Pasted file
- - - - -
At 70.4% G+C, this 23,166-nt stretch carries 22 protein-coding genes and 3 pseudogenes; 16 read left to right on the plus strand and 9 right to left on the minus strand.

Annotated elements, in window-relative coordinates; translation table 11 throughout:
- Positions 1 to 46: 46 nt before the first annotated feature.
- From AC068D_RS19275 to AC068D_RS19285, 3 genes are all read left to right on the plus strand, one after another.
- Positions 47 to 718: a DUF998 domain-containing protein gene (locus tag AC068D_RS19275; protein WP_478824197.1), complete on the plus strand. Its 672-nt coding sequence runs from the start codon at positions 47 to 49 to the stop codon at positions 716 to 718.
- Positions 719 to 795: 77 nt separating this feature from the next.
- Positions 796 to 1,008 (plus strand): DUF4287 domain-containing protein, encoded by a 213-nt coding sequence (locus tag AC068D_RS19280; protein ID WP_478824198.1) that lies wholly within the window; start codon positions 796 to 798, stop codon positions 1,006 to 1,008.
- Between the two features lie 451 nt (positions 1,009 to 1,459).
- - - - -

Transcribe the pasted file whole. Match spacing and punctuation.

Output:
At 70.4% G+C, this 23,166-nt stretch carries 22 protein-coding genes and 3 pseudogenes; 16 read left to right on the plus strand and 9 right to left on the minus strand.

Annotated elements, in window-relative coordinates; translation table 11 throughout:
- Positions 1 to 46: 46 nt before the first annotated feature.
- From AC068D_RS19275 to AC068D_RS19285, 3 genes are all read left to right on the plus strand, one after another.
- Positions 47 to 718: a DUF998 domain-containing protein gene (locus tag AC068D_RS19275; protein WP_478824197.1), complete on the plus strand. Its 672-nt coding sequence runs from the start codon at positions 47 to 49 to the stop codon at positions 716 to 718.
- Positions 719 to 795: 77 nt separating this feature from the next.
- Positions 796 to 1,008 (plus strand): DUF4287 domain-containing protein, encoded by a 213-nt coding sequence (locus tag AC068D_RS19280; protein ID WP_478824198.1) that lies wholly within the window; start codon positions 796 to 798, stop codon positions 1,006 to 1,008.
- Between the two features lie 451 nt (positions 1,009 to 1,459).